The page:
The sultry summer air stood still, suspended in time and purpose, as a vexed and agitated Collier Baggett feverishly sought to make sense of all the madness that now seems her somber reality.
“My grandson was shot by the biggest gang in Chicago, and we’re all targets for them,” she said of the July 25 police shooting that left 13-year-old Jimmell Cannon riddled with six bullet wounds and, at one point, perilously clinging to life.
“He’s tormented by it,” said Baggett. “He keeps saying, ‘Why did they shoot me?’ When the police shoot someone, nothing is done about it. This needs to stop.”
Indeed, the heat is on in the Windy City, where summer temps have already eclipsed triple-digits in record proportions and where the CPD has already accounted for more shooting deaths (18) then the department did all of last year (13). What’s more, statistics show that police-related shootings are on pace to far trump the number totaled in any of the last four years.
Adding insult to injury, as of June 30, 86 percent of all those shot were black, according to the Independent Police Review Authority (IPRA), the independent agency in charge of investigating all police related shootings. Data also shows that black residents constitute the overwhelming majority of all those killed or injured at the hands of police in prior years as well.
“The communities and police officials keep calling for somebody to do something about violence, and we know that the police department isn’t the answer,” said Tracy Siska, executive director of Chicago Justice Project, an organization that specializes in the study of criminal justice-related statistics. “One of the alternatives would be finding ways to fund real livable wage jobs in communities where this type of violence is prevalent.”
Then there is contending with revelations such as those revealed by the likes of recently appointed police Supt. Garry McCarthy just last week. Despite data showing that the number of violent crimes perpetrated across the city are in steep decline, McCarthy admitted police are not trained to shoot anyone in the arm or leg, but are taught to fire at center mass until any and all threat is abated.
“It’s certainly strange that there’s this spur in police shootings, considering the police department’s been so good at advertising how violent crime is going down,” added Siska. “We don’t know what’s causing them. And there’s this rush to blame the community members, and I’m not sure that that’s really where the blame lies.”
Thus, in cases like the Cannon shooting, the burning question becomes when is a perceived threat really a threat or simply a situation giving way to yet another instance of a cop being trigger-happy?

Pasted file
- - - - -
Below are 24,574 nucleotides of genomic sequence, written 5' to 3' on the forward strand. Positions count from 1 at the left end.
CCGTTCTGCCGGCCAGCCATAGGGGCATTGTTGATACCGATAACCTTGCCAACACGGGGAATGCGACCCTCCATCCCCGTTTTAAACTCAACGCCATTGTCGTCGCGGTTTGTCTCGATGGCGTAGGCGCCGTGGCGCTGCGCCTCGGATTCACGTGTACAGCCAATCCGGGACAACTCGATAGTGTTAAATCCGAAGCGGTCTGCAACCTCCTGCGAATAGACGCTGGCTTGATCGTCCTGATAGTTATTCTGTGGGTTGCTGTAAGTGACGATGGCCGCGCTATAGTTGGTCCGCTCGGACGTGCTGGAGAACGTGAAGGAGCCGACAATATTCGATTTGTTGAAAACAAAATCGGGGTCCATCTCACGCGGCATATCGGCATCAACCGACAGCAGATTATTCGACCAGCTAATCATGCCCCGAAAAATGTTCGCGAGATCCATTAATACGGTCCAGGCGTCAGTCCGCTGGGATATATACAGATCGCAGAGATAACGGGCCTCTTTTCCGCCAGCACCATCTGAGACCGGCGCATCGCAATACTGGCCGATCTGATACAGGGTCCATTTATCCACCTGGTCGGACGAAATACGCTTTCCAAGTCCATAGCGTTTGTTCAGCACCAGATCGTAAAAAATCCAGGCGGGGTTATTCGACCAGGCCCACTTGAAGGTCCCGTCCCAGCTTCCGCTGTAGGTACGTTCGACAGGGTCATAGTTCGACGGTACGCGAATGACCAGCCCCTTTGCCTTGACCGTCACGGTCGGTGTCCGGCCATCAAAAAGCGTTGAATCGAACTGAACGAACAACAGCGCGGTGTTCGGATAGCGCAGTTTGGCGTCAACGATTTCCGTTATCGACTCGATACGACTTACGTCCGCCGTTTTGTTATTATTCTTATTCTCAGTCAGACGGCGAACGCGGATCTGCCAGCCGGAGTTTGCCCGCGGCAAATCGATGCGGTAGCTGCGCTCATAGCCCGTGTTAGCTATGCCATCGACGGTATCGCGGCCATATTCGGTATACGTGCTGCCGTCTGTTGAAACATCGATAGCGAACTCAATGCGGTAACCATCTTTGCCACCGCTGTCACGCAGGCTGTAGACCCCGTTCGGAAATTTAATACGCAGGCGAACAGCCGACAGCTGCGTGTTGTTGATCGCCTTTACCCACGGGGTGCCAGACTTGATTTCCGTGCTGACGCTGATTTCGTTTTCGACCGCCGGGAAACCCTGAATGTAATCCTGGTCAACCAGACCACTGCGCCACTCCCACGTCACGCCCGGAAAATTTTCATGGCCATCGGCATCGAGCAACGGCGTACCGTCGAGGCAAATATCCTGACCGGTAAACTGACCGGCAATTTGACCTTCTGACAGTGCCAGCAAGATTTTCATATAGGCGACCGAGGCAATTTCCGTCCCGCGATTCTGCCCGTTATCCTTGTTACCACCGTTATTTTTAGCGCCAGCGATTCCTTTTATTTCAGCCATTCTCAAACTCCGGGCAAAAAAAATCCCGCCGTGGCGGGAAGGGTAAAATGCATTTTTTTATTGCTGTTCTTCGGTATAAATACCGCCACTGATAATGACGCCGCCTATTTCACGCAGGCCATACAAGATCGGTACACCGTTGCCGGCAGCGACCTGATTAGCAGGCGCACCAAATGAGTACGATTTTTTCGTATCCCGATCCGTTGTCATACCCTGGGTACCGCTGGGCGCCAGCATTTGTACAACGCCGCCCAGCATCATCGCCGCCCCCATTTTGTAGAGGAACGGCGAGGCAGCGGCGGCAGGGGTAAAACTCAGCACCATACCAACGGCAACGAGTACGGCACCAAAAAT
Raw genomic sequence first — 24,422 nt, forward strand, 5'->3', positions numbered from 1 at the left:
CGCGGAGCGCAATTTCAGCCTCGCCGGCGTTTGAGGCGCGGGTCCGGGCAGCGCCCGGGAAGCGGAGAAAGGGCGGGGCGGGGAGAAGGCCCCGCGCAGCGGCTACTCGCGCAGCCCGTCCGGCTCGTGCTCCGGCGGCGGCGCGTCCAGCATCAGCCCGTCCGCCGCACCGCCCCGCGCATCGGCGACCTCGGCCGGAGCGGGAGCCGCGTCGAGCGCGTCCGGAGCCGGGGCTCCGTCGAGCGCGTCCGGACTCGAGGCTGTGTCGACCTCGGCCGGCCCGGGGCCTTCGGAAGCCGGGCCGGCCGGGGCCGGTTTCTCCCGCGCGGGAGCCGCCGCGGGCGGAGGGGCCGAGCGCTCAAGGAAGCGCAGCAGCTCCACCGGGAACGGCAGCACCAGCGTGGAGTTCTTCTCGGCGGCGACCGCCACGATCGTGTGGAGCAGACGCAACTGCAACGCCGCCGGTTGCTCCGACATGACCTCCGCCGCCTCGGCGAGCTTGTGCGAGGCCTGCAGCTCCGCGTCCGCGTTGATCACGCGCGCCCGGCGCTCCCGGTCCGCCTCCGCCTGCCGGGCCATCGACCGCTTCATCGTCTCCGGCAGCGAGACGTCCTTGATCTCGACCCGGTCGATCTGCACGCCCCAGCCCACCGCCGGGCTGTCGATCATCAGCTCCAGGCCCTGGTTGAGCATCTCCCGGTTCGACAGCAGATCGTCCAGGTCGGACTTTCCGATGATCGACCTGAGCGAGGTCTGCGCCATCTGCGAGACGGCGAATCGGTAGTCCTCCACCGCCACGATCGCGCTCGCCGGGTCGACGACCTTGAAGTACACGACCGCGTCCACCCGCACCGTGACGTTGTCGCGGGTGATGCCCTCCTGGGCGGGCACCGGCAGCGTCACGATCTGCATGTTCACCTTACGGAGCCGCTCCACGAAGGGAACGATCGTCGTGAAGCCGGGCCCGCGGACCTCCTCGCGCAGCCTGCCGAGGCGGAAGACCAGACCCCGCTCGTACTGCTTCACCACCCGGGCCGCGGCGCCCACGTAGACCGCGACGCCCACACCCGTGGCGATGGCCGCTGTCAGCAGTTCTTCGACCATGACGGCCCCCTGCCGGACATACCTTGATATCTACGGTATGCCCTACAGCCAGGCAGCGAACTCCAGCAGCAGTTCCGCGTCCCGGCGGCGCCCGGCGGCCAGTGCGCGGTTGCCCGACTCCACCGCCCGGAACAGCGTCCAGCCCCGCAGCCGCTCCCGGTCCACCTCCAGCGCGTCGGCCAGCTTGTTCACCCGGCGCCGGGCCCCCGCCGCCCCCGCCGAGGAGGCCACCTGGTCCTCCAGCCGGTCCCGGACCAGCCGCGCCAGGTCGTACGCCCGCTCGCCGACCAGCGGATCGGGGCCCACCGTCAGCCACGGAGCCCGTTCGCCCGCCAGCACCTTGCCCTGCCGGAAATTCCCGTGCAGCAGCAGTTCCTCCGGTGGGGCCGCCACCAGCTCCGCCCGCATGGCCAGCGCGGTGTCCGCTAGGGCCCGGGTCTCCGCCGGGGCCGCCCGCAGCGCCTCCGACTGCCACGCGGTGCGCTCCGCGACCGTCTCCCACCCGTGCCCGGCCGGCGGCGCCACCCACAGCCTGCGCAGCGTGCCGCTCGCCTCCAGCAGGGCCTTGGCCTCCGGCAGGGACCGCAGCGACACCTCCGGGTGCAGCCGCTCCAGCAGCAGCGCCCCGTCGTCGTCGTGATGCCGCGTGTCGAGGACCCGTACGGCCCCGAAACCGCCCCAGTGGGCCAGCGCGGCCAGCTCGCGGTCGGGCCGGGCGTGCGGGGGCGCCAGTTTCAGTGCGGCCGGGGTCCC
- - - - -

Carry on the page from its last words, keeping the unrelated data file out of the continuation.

In a press conference the day after the shooting, McCarthy said police attempted to question Jimmell Cannon because he fit the description of a suspect reported to be shooting in the area.
During the brief encounter, cops contend, the boy pointed a gun at officers just a few feet away from the Piccolo Grade School he attends as a B-average student and was shot when he ignored orders to drop a weapon that, according to McCarthy, later said proved to be a BB gun.
“I’m speechless … He was standing with his hands in the air when cops shot him,” Kenyetta Cannon said of her son. “Every time he wakes up, he sees a cop at his bedside, and he is handcuffed to his bed like an animal.”
Jimmell Cannon has since been released from the hospital.
As with all police-related shootings, IPRA is now investigating, but a recent University of Chicago legal team’s special report has already aided many citizens in reaching their own conclusions.
The report found that not only are CPD officers subject to more brutality complaints per officer than the national average of any other department; they apparently bend the rules with little fear of repercussion, also statistically proving to be far less likely to face disciplinary action than any other like officer.
“You have this license-to-kill mindset,” said Tio Hardiman, whose CeaseFire organization works hand in hand with police and community residents in mediating conflicts and disputes. “The mindset is ‘We’re going to get crime down no matter what it takes.’”
Police officials, in turn, point to statistics that show the number of aggravated assaults and batteries on officers have steadily risen from 739 in 2000 to nearly 2,000 just last year as sort of a rhyme-followed-by-reason rationality for all the staggering dynamics.
“It’s pretty hard to explain or put your finger on other than the fact that there’s a total lack of respect and fear by a number of offenders towards the police,” said Fraternal Order of the Police spokesman Pat Camden.
Wiping the tears from her eye, Baggett again tried to make sense of it all.
“I still have respect for police officers,” said Baggett. “You just can’t tell me that some of them don’t prey on young black men and women.”